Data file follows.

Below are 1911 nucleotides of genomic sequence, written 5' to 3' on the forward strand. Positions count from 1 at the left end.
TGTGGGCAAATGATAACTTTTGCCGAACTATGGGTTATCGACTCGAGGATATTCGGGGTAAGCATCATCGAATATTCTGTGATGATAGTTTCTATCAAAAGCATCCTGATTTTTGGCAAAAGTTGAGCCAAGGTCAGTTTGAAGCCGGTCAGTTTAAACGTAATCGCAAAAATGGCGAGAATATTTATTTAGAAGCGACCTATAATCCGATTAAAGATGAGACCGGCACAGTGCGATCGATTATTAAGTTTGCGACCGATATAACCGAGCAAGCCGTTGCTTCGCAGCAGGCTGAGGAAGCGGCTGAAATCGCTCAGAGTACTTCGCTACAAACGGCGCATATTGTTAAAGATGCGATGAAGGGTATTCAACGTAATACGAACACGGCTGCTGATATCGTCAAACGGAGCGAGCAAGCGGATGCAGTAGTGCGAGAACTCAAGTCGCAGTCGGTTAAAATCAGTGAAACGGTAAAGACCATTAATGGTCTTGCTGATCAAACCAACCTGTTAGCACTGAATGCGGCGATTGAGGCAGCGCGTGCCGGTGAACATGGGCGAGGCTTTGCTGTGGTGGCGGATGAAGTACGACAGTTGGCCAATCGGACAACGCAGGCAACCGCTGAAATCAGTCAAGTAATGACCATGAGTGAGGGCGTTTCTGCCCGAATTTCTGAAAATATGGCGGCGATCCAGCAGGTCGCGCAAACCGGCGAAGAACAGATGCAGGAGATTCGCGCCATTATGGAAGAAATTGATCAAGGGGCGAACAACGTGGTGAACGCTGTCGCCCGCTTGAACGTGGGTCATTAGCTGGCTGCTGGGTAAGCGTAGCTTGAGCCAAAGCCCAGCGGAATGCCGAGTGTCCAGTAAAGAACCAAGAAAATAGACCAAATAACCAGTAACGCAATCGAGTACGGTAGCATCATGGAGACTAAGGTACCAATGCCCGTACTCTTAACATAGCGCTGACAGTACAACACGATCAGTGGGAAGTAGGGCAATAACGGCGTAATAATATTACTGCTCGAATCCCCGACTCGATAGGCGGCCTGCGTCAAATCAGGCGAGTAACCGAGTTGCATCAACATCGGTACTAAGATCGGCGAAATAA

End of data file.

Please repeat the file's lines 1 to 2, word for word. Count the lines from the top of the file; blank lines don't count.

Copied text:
Below are 1911 nucleotides of genomic sequence, written 5' to 3' on the forward strand. Positions count from 1 at the left end.
TGTGGGCAAATGATAACTTTTGCCGAACTATGGGTTATCGACTCGAGGATATTCGGGGTAAGCATCATCGAATATTCTGTGATGATAGTTTCTATCAAAAGCATCCTGATTTTTGGCAAAAGTTGAGCCAAGGTCAGTTTGAAGCCGGTCAGTTTAAACGTAATCGCAAAAATGGCGAGAATATTTATTTAGAAGCGACCTATAATCCGATTAAAGATGAGACCGGCACAGTGCGATCGATTATTAAGTTTGCGACCGATATAACCGAGCAAGCCGTTGCTTCGCAGCAGGCTGAGGAAGCGGCTGAAATCGCTCAGAGTACTTCGCTACAAACGGCGCATATTGTTAAAGATGCGATGAAGGGTATTCAACGTAATACGAACACGGCTGCTGATATCGTCAAACGGAGCGAGCAAGCGGATGCAGTAGTGCGAGAACTCAAGTCGCAGTCGGTTAAAATCAGTGAAACGGTAAAGACCATTAATGGTCTTGCTGATCAAACCAACCTGTTAGCACTGAATGCGGCGATTGAGGCAGCGCGTGCCGGTGAACATGGGCGAGGCTTTGCTGTGGTGGCGGATGAAGTACGACAGTTGGCCAATCGGACAACGCAGGCAACCGCTGAAATCAGTCAAGTAATGACCATGAGTGAGGGCGTTTCTGCCCGAATTTCTGAAAATATGGCGGCGATCCAGCAGGTCGCGCAAACCGGCGAAGAACAGATGCAGGAGATTCGCGCCATTATGGAAGAAATTGATCAAGGGGCGAACAACGTGGTGAACGCTGTCGCCCGCTTGAACGTGGGTCATTAGCTGGCTGCTGGGTAAGCGTAGCTTGAGCCAAAGCCCAGCGGAATGCCGAGTGTCCAGTAAAGAACCAAGAAAATAGACCAAATAACCAGTAACGCAATCGAGTACGGTAGCATCATGGAGACTAAGGTACCAATGCCCGTACTCTTAACATAGCGCTGACAGTACAACACGATCAGTGGGAAGTAGGGCAATAACGGCGTAATAATATTACTGCTCGAATCCCCGACTCGATAGGCGGCCTGCGTCAAATCAGGCGAGTAACCGAGTTGCATCAACATCGGTACTAAGATCGGCGAAATAA